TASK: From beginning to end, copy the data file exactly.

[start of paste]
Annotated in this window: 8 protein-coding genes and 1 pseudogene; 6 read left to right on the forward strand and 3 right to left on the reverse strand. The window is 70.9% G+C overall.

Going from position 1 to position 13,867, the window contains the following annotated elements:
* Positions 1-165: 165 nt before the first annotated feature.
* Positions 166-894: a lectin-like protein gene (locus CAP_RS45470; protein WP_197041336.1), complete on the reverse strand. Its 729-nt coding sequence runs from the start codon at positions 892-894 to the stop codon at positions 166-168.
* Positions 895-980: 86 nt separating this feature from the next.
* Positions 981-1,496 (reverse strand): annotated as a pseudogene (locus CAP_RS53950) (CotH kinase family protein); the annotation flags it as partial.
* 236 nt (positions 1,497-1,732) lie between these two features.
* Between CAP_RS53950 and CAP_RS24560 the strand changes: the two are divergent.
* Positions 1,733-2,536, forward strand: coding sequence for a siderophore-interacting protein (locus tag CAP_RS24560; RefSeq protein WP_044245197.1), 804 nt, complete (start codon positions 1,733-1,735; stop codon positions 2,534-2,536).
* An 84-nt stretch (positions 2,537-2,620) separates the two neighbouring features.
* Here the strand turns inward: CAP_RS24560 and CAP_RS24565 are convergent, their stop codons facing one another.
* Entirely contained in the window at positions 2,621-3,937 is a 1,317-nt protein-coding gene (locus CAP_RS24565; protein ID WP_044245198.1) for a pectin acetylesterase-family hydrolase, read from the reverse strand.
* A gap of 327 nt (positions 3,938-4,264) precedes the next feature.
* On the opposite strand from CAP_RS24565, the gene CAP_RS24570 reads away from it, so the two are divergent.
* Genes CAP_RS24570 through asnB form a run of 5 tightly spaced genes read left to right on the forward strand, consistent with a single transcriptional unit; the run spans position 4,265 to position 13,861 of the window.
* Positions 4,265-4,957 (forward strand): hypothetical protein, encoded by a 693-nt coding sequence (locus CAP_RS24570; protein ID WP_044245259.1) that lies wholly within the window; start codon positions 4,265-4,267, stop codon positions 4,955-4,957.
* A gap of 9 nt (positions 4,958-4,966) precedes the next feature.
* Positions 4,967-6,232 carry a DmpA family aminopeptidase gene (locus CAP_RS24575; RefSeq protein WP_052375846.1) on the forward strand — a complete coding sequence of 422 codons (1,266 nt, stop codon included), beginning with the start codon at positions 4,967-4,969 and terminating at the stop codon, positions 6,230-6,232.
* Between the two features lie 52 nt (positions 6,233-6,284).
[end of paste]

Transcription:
Annotated in this window: 8 protein-coding genes and 1 pseudogene; 6 read left to right on the forward strand and 3 right to left on the reverse strand. The window is 70.9% G+C overall.

Going from position 1 to position 13,867, the window contains the following annotated elements:
* Positions 1-165: 165 nt before the first annotated feature.
* Positions 166-894: a lectin-like protein gene (locus CAP_RS45470; protein WP_197041336.1), complete on the reverse strand. Its 729-nt coding sequence runs from the start codon at positions 892-894 to the stop codon at positions 166-168.
* Positions 895-980: 86 nt separating this feature from the next.
* Positions 981-1,496 (reverse strand): annotated as a pseudogene (locus CAP_RS53950) (CotH kinase family protein); the annotation flags it as partial.
* 236 nt (positions 1,497-1,732) lie between these two features.
* Between CAP_RS53950 and CAP_RS24560 the strand changes: the two are divergent.
* Positions 1,733-2,536, forward strand: coding sequence for a siderophore-interacting protein (locus tag CAP_RS24560; RefSeq protein WP_044245197.1), 804 nt, complete (start codon positions 1,733-1,735; stop codon positions 2,534-2,536).
* An 84-nt stretch (positions 2,537-2,620) separates the two neighbouring features.
* Here the strand turns inward: CAP_RS24560 and CAP_RS24565 are convergent, their stop codons facing one another.
* Entirely contained in the window at positions 2,621-3,937 is a 1,317-nt protein-coding gene (locus CAP_RS24565; protein ID WP_044245198.1) for a pectin acetylesterase-family hydrolase, read from the reverse strand.
* A gap of 327 nt (positions 3,938-4,264) precedes the next feature.
* On the opposite strand from CAP_RS24565, the gene CAP_RS24570 reads away from it, so the two are divergent.
* Genes CAP_RS24570 through asnB form a run of 5 tightly spaced genes read left to right on the forward strand, consistent with a single transcriptional unit; the run spans position 4,265 to position 13,861 of the window.
* Positions 4,265-4,957 (forward strand): hypothetical protein, encoded by a 693-nt coding sequence (locus CAP_RS24570; protein ID WP_044245259.1) that lies wholly within the window; start codon positions 4,265-4,267, stop codon positions 4,955-4,957.
* A gap of 9 nt (positions 4,958-4,966) precedes the next feature.
* Positions 4,967-6,232 carry a DmpA family aminopeptidase gene (locus CAP_RS24575; RefSeq protein WP_052375846.1) on the forward strand — a complete coding sequence of 422 codons (1,266 nt, stop codon included), beginning with the start codon at positions 4,967-4,969 and terminating at the stop codon, positions 6,230-6,232.
* Between the two features lie 52 nt (positions 6,233-6,284).